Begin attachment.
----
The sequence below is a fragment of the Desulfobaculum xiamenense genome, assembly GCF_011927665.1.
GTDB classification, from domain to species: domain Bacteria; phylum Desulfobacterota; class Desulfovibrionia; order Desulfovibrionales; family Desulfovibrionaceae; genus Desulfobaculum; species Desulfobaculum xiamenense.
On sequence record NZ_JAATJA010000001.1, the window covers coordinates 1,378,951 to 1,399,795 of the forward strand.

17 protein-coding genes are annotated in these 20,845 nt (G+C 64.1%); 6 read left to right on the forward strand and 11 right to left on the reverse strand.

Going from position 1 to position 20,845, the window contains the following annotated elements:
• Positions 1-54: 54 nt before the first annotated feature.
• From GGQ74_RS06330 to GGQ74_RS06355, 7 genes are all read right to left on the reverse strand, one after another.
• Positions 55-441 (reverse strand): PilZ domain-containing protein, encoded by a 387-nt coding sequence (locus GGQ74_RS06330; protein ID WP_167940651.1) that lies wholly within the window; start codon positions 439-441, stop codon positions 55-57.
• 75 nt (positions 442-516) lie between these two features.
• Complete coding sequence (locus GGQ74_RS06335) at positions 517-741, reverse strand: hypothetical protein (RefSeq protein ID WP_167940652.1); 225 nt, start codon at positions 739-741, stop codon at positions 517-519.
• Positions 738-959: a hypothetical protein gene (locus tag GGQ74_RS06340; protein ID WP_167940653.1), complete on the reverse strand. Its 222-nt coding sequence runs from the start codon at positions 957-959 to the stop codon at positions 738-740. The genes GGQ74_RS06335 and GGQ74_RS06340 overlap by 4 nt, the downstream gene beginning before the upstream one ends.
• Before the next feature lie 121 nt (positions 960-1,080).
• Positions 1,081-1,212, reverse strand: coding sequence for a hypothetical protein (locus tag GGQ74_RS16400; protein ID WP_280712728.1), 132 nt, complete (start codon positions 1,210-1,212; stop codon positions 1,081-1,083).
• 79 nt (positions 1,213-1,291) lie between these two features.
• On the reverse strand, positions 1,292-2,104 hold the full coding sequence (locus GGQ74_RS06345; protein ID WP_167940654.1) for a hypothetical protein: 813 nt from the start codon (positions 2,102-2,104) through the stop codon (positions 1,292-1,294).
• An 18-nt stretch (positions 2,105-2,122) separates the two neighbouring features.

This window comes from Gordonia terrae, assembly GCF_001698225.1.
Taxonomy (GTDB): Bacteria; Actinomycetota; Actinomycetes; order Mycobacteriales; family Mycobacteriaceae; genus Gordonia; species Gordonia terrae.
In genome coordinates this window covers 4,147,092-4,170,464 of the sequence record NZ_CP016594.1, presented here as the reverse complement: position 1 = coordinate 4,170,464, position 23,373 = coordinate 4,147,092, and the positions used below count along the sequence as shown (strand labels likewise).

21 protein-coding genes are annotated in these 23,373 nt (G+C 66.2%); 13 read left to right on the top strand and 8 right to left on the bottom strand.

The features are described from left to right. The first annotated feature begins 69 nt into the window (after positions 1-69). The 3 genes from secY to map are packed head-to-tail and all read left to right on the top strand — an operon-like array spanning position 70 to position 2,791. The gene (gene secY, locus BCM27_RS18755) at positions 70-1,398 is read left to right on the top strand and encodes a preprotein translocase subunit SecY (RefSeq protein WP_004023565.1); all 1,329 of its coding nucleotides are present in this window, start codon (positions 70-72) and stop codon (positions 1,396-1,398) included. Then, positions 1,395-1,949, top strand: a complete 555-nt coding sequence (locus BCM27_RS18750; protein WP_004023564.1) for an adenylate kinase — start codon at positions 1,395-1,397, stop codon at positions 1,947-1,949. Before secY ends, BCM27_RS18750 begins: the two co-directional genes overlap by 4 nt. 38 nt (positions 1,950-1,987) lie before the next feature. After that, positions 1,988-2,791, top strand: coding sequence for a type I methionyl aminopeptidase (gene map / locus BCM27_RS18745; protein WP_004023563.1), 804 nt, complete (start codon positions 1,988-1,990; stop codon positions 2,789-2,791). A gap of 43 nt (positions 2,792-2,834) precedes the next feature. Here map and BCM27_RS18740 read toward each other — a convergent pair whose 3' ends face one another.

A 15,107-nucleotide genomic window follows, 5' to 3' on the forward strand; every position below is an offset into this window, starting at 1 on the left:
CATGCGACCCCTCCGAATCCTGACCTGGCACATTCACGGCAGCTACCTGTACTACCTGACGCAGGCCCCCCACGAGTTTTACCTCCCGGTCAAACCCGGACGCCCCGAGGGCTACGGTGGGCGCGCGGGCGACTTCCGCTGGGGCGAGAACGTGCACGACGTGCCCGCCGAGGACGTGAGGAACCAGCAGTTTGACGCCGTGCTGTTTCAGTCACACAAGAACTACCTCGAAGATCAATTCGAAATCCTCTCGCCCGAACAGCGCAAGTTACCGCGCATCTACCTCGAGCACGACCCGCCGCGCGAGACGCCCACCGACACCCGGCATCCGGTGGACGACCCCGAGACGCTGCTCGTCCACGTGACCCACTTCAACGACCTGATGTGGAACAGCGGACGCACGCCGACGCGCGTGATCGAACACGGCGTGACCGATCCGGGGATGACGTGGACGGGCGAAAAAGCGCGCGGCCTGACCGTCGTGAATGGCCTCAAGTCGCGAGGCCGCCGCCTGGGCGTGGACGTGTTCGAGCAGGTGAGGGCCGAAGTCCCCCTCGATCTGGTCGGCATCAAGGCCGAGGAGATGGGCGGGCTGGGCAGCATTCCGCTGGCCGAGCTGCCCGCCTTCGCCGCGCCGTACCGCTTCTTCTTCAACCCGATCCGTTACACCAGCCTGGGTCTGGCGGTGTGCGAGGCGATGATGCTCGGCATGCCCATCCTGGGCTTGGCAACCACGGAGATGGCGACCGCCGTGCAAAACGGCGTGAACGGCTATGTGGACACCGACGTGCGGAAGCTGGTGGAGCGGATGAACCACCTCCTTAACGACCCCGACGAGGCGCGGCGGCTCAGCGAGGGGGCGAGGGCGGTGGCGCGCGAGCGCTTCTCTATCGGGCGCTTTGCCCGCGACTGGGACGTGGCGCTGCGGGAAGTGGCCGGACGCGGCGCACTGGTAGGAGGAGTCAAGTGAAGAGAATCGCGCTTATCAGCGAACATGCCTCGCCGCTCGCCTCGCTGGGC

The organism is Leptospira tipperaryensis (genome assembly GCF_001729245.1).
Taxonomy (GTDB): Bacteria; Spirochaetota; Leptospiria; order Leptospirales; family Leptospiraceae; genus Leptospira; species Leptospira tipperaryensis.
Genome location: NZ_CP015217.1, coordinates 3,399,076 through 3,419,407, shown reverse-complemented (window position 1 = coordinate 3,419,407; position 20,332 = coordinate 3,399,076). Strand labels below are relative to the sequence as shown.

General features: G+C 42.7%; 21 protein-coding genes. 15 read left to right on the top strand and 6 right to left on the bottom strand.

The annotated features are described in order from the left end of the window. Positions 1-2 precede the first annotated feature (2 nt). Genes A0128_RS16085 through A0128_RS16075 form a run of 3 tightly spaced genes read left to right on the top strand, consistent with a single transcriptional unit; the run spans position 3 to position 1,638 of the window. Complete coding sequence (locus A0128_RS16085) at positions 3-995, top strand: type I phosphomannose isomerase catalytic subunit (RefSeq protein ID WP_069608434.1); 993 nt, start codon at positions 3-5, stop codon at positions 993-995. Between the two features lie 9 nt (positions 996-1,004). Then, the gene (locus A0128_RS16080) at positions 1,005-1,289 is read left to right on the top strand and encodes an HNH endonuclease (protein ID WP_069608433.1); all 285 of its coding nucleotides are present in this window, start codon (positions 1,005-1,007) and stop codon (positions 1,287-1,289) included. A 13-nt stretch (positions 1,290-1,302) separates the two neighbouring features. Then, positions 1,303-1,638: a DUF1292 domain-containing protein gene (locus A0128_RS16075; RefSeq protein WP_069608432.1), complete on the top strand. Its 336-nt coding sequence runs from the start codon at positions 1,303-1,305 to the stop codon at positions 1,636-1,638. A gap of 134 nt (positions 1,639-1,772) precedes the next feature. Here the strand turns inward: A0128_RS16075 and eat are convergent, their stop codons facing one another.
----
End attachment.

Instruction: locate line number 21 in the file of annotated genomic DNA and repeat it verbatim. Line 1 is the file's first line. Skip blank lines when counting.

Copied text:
The features are described from left to right. The first annotated feature begins 69 nt into the window (after positions 1-69). The 3 genes from secY to map are packed head-to-tail and all read left to right on the top strand — an operon-like array spanning position 70 to position 2,791. The gene (gene secY, locus BCM27_RS18755) at positions 70-1,398 is read left to right on the top strand and encodes a preprotein translocase subunit SecY (RefSeq protein WP_004023565.1); all 1,329 of its coding nucleotides are present in this window, start codon (positions 70-72) and stop codon (positions 1,396-1,398) included. Then, positions 1,395-1,949, top strand: a complete 555-nt coding sequence (locus BCM27_RS18750; protein WP_004023564.1) for an adenylate kinase — start codon at positions 1,395-1,397, stop codon at positions 1,947-1,949. Before secY ends, BCM27_RS18750 begins: the two co-directional genes overlap by 4 nt. 38 nt (positions 1,950-1,987) lie before the next feature. After that, positions 1,988-2,791, top strand: coding sequence for a type I methionyl aminopeptidase (gene map / locus BCM27_RS18745; protein WP_004023563.1), 804 nt, complete (start codon positions 1,988-1,990; stop codon positions 2,789-2,791). A gap of 43 nt (positions 2,792-2,834) precedes the next feature. Here map and BCM27_RS18740 read toward each other — a convergent pair whose 3' ends face one another.